It is here. It is upon us. Its shadow has closed off the sun. Immediate destruction is shortly to follow.
I exaggerate, but only a bit. Madonna's "Evita," after all, is only a movie, not an invasion from outer space, although it sometimes seems that way. It will not be blowing up the White House, though I bet someone there would at least like a date with her.
It is a big, fat movie. It is a huge movie. It is a movie movie. In fact, I am surprised to read in a number of colleagues' pieces that it is little more than the stage play re-created on film. It is exactly the opposite of the stage play re-created on film.
The majesty of the stage play -- which I saw from the 116th balcony of a theater in Washington, though I cannot remember whether it was performed by red or black ants -- was the way in which it conjured the mass movements of history. Dazzling theatercraft and $2 melodies as insistent as Chinese torture suggested the presence of mythology, religion and mystery.
In the movie, by absolute contrast, not a thing is suggestion. Alan Parker directs as if the word "suggestion" has been exiled from the English language. His film shows everything; it is as literal as a dictator's imagination. Parades, battles, strikes, speeches, dances, songs, all deployed in breathtaking obviousness, involving millions of Argentines in period outfits weeping or leaping in complete unison, as if they've been in training for years. The credits should read: "The part of the Chorus was played by the country of Argentina."
The plot: Girl meets country, girl loses country, girl gets country. Then she dies and it's a great career move.
The real Eva Duarte Peron (1919-1952) was an illegitimate country girl from Argentina's equivalent of Oklahoma. She traveled to the big city -- Buenos Aires was a combination of New York and Hollywood, helpfully unseparated by an actual country in between them -- and there, by dint of will, beauty, intelligence, ruthlessness but mostly will, she hopscotched careers (modeling and acting) and lovers (mostly military boys) until she landed the biggest fish of all, a handsome colonel known for his swordsmanship and marksmanship who was on his way up: dictator-in-training, Juan Peron, whom she married in 1945.
The film covers this ascent in the approximate detail I just have, but with loud music and a dancing country in the background. Then it follows her reign as Mrs. Dictator, supported by the women, labor and the poor, opposed by the Army. And it follows her decline and death at 33 from ovarian cancer.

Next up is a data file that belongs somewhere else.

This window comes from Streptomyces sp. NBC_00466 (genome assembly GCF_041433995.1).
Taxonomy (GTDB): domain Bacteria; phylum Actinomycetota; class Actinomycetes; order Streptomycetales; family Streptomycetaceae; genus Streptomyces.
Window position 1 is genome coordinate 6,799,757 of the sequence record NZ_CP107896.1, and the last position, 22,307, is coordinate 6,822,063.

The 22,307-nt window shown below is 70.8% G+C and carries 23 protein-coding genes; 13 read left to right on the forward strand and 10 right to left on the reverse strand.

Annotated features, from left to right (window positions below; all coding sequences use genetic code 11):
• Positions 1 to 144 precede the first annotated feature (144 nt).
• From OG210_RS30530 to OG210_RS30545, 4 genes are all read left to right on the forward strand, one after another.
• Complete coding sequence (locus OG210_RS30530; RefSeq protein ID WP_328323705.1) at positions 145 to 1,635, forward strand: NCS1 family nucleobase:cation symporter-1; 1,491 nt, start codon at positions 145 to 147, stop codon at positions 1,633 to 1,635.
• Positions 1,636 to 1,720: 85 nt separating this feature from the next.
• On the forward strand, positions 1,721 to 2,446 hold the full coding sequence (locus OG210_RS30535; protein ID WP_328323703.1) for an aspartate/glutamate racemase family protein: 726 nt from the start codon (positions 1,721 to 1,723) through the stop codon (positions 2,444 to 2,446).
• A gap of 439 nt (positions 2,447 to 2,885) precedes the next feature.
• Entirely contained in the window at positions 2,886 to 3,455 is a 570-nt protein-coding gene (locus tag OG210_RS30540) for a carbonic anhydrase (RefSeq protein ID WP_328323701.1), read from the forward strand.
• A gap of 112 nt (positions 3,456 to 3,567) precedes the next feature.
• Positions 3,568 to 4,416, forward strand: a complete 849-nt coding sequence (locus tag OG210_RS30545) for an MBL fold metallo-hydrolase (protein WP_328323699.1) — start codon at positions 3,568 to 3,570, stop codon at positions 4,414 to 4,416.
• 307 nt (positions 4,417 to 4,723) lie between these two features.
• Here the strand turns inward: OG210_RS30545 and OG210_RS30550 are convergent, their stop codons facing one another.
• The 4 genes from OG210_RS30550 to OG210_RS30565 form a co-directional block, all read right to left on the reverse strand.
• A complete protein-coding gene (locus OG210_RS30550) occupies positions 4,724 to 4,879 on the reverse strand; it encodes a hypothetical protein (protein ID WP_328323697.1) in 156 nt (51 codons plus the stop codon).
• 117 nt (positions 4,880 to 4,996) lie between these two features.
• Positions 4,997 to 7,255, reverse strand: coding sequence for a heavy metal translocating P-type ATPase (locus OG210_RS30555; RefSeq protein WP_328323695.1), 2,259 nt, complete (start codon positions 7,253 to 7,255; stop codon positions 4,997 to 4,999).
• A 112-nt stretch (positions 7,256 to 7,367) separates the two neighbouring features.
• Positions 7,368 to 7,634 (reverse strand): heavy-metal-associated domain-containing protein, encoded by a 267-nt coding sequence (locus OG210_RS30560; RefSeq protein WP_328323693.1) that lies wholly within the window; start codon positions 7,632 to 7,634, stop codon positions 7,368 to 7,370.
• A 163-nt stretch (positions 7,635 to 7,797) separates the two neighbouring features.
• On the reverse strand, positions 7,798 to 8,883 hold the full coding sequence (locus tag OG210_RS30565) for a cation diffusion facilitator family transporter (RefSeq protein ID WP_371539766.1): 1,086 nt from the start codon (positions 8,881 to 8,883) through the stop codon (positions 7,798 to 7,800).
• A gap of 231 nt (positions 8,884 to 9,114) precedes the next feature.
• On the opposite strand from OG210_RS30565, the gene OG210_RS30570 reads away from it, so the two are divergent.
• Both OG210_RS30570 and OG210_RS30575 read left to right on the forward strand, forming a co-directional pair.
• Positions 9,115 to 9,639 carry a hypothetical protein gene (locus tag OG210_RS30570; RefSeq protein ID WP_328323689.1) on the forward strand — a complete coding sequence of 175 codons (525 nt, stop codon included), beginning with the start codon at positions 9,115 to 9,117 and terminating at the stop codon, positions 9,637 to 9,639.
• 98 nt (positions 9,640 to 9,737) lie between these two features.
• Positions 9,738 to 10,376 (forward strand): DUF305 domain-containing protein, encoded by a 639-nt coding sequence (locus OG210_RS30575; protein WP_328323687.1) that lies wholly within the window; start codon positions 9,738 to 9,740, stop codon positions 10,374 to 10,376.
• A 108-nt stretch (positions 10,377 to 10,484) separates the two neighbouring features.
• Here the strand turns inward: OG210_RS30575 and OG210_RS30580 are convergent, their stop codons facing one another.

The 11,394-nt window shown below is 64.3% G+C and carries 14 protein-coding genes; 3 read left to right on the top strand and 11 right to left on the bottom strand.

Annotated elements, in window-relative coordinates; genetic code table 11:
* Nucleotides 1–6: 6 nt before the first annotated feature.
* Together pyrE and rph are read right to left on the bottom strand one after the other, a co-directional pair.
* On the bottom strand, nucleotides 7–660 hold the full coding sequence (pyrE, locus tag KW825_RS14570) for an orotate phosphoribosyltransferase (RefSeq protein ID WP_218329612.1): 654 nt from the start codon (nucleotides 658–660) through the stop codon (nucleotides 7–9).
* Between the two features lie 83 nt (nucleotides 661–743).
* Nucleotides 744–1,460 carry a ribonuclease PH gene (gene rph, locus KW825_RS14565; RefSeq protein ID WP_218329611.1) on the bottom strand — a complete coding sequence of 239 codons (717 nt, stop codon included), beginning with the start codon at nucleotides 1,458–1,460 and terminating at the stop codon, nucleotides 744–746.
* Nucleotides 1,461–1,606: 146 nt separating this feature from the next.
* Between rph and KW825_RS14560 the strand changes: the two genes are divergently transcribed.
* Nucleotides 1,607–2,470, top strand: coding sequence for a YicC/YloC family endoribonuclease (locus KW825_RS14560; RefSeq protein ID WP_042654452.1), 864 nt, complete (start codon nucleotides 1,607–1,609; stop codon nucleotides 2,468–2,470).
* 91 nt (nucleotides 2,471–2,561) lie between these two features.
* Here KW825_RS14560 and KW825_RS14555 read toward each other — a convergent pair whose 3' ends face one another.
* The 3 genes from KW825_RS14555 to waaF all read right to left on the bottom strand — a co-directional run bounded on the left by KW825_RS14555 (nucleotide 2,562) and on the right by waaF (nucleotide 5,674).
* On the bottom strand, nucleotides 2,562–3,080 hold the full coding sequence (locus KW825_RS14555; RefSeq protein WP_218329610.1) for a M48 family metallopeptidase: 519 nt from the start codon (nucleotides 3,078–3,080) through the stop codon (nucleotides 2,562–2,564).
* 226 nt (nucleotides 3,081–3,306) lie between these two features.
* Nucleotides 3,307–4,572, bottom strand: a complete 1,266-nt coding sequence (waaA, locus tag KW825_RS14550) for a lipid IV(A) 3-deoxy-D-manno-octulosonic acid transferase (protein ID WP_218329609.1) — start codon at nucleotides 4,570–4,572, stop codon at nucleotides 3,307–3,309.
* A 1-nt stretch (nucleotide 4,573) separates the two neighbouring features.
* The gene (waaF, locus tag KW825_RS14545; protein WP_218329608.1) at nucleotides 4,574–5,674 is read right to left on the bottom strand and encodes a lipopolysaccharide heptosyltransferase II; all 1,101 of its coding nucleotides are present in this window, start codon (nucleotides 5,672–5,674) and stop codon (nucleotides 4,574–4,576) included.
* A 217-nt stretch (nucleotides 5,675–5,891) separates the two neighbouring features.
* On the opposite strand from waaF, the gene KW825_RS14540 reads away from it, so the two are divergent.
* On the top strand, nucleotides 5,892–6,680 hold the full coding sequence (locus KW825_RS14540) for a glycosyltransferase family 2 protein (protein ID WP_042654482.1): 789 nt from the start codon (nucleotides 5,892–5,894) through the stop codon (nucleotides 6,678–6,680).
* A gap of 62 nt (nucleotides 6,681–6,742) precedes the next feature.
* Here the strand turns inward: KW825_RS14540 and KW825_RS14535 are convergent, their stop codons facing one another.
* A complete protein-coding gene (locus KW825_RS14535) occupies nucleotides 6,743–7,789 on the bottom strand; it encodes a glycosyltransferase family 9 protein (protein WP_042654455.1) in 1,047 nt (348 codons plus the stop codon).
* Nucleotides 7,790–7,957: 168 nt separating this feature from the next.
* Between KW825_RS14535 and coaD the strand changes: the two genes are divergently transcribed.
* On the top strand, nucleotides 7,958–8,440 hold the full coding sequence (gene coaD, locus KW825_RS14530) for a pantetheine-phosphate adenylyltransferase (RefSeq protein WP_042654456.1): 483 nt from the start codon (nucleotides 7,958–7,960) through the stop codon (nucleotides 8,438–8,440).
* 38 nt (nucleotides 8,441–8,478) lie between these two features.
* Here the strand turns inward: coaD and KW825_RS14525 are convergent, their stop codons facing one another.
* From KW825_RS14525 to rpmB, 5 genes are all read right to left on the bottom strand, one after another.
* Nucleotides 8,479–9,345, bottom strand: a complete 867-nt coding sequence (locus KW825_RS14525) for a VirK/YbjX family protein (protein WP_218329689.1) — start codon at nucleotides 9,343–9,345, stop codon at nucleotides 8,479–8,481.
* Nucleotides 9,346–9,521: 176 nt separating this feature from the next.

It has a narrator, of sorts. This is the one twist from the show's book. On stage, the fellow who haunted the action and sing-songed the context for us boobs who know only that South America is somewhere to the south, was Che Guevera, Commie specter of revolution who spent his life deconstructing right-wing regimes so as to install left-wing ones until he caught a bullet in the head from a Bolivian major as a reward.
The device was ironic: An avatar of all that Juan and Eva despised and who in turn despised them commented archly on their rise, while at the same time serving as a phantom lover to Evita, obsessed with her beauty and charisma. (The conceit was magnificently assisted by Mandy Patinkin's own charisma in the role.) It was also a stretch, since the real Che was but an Argentine medical student of 24 tender years and undeveloped Marxist orthodoxy when Evita died. He wouldn't don the black beret of revolution, and the fatigues and grow that scraggly beard for another four years; he wouldn't become a worldwide icon of revolution for another 15, when he was -- another good career move -- killed.
In this version, Che has been depoliticized: Rather than sporting the beret, the beard and a burp gun, he's a more amorphous figure, a dandy in ascot, who slides through the events on those same spectral zephyrs, but blunts the bitter ironic edge to it. Improvement or disappointment? My feeling is it helps, but I am limited by the literalness of my own imagination. I could never get beyond the stretch in the original contrivance.
Besides, Antonio Banderas registers persuasively in this role. He leaps out at you, all hot Latin charm and professional knife-fighter's glee. He imprints himself much better than, say, the surprisingly wan Juan who is embodied by Jonathan Pryce. Of course, Juan has little to do except look heroic on Evita's arm as they stand before her adoring masses on the balustrade and since Madonna is busy blasting radiation from the screen like a white nova, it's sometimes hard to notice him.